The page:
I had first learned of Seiklus a few years ago when I was over at the Hardcore Gaming 101 boards, inquiring about what everyone thought the lineage of Fez (2012) was. The topic quickly devolved into a message board boxing match (which is rare for those boards, so I must’ve really asked a bad question…), but before I made it out, someone told me to look up an old PC game from 2003 called Seiklus.
One of the main things that was brought up in that topic (aside from bloodshed) was the idea that there was an “original indie game.” While our excitable gaming media usually insists that Braid (2008) is the game that put indie games on the map, I usually cited Cave Story (2004) as the game that brought pixels and small development teams into vogue. The whole topic seems to cause an endless and bitter debate between hobbyist game historians, so I was glad to find a game that I think quells the issue.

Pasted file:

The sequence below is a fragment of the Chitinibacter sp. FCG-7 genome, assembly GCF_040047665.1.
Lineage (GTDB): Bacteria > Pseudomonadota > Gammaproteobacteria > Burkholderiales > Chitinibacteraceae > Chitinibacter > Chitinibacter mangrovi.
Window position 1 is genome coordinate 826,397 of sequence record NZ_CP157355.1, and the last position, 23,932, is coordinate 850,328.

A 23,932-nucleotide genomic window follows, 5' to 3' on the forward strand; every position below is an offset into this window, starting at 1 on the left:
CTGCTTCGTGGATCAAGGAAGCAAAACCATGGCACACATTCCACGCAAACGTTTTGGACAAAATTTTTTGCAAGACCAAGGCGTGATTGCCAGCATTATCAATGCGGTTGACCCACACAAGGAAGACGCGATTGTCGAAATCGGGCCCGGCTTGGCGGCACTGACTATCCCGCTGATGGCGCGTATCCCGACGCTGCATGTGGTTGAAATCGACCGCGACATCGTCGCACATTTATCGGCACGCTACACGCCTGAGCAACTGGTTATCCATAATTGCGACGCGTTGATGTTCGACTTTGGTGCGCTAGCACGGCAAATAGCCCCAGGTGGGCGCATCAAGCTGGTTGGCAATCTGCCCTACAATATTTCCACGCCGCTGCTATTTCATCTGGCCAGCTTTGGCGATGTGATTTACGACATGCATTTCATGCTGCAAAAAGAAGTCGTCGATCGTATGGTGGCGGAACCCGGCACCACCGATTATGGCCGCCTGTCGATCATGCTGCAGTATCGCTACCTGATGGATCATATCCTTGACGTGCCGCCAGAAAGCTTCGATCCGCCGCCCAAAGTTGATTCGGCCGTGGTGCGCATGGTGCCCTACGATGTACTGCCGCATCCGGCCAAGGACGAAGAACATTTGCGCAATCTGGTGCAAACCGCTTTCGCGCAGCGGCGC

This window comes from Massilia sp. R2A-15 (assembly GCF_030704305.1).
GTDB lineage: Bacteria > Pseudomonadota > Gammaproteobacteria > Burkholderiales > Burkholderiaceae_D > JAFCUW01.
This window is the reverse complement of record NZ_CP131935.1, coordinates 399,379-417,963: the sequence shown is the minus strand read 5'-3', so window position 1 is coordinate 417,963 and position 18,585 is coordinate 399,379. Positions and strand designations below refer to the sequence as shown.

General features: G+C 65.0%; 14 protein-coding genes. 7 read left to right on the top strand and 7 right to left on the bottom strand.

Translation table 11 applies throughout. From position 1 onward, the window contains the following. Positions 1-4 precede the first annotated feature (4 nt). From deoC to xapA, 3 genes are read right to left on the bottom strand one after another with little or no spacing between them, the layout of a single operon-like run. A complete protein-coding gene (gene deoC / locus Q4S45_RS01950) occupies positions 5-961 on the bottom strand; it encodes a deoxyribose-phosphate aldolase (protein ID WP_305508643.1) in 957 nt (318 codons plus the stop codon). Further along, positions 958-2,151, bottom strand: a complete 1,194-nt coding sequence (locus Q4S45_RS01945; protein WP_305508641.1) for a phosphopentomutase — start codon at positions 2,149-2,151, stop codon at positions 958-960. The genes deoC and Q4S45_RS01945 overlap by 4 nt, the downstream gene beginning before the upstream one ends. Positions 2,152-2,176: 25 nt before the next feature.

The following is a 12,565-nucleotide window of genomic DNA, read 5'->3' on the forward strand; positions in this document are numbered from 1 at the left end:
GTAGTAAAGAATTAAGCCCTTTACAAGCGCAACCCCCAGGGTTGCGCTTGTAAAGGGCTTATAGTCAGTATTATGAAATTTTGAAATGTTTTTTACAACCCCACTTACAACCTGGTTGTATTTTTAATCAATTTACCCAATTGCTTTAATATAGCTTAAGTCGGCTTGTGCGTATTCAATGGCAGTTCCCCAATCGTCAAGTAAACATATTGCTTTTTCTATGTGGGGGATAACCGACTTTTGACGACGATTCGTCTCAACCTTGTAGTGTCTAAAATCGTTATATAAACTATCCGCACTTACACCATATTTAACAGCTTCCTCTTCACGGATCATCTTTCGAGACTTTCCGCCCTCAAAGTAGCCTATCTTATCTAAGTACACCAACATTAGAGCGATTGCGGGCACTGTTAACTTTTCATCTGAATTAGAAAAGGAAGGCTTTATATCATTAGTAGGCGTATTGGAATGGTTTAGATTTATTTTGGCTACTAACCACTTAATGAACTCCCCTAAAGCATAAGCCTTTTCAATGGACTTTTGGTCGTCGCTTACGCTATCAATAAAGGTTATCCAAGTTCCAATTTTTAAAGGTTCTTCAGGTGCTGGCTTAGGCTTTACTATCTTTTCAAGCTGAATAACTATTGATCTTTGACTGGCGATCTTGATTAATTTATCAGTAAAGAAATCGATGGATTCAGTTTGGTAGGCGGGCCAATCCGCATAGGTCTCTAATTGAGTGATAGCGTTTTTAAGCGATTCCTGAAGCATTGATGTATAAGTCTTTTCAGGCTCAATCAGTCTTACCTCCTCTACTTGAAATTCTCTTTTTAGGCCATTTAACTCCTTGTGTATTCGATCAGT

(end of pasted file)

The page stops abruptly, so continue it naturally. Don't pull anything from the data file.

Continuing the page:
Seiklus, which is Estonian for “adventure,” a tip I got from Wikipedia, was developed by a sole author, the somewhat elusive cly5m, in 2003, using Game Maker. From what I can gauge, this is the first time anything significant had been made in Game Maker, or any game making software targeted at novice computer programmers for that matter. In retrospect, in the history of video games, Seiklus is inevitably a big deal.
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Seiklus is a humble game. When starting the program up to play it, the loading screen is accompanied by the words “for janell,” a sentiment that echoes throughout the game, however subtle. I can’t in good taste call the game a “love letter,” because I don’t know these people, but there’s a high schoolish and innocuous frankness to the game. The game’s a note being passed around junior high between friends, complete with tenderness, dreaminess, naivety, and simplicity.